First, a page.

Muzzling a Muslim: The revocation of Tariq Ramadan's visa
Most Americans, including most American Christians, are woefully ill-informed about Islam. It would seem like a good idea, then, to invite one of Europe’s leading Muslim intellectuals to teach in the heartland of America at an institute devoted to peacemaking and to understanding the religious dimension of conflict. That’s what Notre Dame’s Kroc Institute for International Peace Studies thought when it named Swiss scholar Tariq Ramadan to its faculty.
The Department of Homeland Security had other ideas. It revoked Ramadan’s visa to teach in the U.S. No specific reason has been given other than a mention of a provision in the Patriot Act that bars foreigners who use a “position of prominence . . . to endorse or espouse terrorist activity.”
Ramadan is not only the most prominent Muslim intellect in French-speaking Europe, recognized by Time magazine as one of the world’s top 100 intellectuals. He is also the leading proponent of a “third way” in contemporary Islam—a way critical of fundamentalist versions of Islam but also critical of Western liberalism. His specifically European form of Islam is at home in a new cultural setting (Ramadan wrote a dissertation on Nietzsche). He articulates a version of Islam that can work for the common good while remaining faithful to the Qur’an.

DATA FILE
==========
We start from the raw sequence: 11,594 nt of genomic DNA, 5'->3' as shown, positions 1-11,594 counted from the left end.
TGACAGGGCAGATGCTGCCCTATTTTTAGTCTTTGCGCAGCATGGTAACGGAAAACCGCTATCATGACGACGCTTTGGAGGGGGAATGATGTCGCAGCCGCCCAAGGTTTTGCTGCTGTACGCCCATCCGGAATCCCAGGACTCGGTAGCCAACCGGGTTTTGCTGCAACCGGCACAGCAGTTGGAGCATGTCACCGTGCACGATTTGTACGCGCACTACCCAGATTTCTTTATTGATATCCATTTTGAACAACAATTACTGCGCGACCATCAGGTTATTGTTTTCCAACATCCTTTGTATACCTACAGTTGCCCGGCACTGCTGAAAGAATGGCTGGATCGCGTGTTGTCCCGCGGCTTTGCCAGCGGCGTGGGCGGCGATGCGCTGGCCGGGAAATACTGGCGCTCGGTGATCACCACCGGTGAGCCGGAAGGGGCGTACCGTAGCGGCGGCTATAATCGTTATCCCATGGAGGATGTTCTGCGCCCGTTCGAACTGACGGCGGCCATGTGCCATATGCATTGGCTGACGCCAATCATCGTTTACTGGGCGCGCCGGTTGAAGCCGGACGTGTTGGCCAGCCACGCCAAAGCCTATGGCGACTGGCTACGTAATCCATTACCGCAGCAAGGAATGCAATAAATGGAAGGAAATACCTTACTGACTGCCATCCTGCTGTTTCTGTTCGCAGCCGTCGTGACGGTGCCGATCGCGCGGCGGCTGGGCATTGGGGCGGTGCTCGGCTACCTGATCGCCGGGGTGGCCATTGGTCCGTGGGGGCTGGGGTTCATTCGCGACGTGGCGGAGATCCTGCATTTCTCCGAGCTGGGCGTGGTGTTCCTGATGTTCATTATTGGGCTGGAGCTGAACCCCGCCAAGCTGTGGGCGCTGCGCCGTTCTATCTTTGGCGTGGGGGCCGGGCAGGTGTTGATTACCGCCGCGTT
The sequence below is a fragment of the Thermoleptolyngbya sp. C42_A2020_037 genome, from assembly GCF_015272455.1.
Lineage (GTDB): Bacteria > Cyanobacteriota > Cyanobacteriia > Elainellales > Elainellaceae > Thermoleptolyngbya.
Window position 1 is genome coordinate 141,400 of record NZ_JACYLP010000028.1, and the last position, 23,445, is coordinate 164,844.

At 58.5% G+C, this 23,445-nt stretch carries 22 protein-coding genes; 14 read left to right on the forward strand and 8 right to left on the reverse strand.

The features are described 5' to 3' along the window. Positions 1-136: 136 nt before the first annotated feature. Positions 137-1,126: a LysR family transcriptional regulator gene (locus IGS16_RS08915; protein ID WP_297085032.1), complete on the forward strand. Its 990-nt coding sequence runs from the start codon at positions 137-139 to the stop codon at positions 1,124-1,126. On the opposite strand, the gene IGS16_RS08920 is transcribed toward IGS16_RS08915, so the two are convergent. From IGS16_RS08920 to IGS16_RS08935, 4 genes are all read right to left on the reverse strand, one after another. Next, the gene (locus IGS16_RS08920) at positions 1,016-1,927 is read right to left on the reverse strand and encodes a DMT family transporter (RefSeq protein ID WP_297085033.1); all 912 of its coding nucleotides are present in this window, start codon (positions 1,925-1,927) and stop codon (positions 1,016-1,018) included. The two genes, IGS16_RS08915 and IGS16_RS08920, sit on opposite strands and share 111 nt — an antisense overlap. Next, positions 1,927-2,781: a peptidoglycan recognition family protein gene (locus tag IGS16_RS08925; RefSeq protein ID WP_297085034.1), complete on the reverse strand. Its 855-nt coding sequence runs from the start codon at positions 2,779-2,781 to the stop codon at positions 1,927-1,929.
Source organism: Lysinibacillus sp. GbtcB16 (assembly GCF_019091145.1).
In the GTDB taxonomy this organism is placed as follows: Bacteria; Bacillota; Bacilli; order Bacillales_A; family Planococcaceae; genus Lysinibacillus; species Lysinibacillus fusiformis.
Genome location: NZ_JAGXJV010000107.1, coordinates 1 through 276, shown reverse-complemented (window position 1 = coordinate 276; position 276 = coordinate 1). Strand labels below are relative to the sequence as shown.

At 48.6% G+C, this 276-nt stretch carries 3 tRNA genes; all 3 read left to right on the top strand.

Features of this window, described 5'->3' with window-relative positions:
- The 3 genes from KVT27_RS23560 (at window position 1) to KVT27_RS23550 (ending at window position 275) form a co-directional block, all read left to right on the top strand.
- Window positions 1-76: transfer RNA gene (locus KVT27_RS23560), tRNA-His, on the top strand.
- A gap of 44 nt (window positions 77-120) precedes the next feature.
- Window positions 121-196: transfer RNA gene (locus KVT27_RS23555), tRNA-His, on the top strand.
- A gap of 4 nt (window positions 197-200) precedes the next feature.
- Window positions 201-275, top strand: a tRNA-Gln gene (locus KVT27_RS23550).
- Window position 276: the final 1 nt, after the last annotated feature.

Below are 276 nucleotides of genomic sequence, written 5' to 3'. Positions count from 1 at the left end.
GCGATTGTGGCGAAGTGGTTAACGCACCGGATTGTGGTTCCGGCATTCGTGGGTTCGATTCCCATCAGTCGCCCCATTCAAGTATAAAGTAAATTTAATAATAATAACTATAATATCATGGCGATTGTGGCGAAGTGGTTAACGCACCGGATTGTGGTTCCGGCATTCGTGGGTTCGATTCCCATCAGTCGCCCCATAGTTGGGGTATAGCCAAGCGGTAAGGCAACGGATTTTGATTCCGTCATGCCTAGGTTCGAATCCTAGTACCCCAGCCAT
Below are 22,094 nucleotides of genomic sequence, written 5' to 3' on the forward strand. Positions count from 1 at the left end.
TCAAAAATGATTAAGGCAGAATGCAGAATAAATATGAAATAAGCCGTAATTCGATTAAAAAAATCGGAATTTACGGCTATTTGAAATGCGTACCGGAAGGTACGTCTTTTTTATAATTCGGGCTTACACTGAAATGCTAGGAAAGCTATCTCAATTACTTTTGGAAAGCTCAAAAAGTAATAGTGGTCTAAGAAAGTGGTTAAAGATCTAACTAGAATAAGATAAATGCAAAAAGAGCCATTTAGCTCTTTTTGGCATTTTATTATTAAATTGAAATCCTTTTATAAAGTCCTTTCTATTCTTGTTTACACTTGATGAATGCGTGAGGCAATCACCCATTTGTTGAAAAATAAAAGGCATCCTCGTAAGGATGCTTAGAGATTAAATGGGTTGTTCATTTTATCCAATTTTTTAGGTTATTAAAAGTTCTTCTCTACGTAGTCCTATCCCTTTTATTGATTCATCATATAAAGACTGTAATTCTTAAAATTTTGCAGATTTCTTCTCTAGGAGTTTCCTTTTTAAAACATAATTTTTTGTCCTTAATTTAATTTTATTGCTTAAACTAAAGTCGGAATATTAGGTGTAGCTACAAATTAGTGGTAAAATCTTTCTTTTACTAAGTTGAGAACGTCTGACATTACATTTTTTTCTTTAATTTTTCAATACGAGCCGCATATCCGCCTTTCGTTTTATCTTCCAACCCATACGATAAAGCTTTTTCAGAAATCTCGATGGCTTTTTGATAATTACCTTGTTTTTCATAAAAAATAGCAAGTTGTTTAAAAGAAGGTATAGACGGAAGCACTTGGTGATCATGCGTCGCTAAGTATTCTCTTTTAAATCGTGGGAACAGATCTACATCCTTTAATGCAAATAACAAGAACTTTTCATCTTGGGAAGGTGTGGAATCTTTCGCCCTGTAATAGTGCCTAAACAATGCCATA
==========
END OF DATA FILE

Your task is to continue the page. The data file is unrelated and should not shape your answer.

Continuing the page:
Critics of Ramadan, such as Daniel Pipes of the Middle East Forum, point to Ramadan’s family legacy—his grandfather founded the Egyptian Brotherhood in 1928—and claim he has ties to terrorist groups. Ramadan has forcefully rebutted such charges.
The Middle East Forum itself ran a positive review on its Web site of Ramadan’s 1999 book To Be a European Muslim, calling it “a thoughtful and moderate analysis” of an Islam that views Europe neither as a place of repression nor a site for future takeover but rather as a “space for testimony.” What changed the forum’s view of Ramadan? Apparently it was his opposition to the Iraq war and his criticism of those in France who support American and Israeli foreign policy.
It’s true that Ramadan does not hide his Islamic commitments. But as a scholar, he submits his views to peer review and possible correction. Anyone with a commitment to the university as a marketplace of ideas and to academic freedom should see that the best way to deal with ideas deemed to be dangerous is through open debate, not by fearfully cutting off conversation before it begins.
Christians might add another perspective: We are in the business of reconciling enemies and making friends out of strangers. Neither is possible if we refuse even to meet them or listen to them.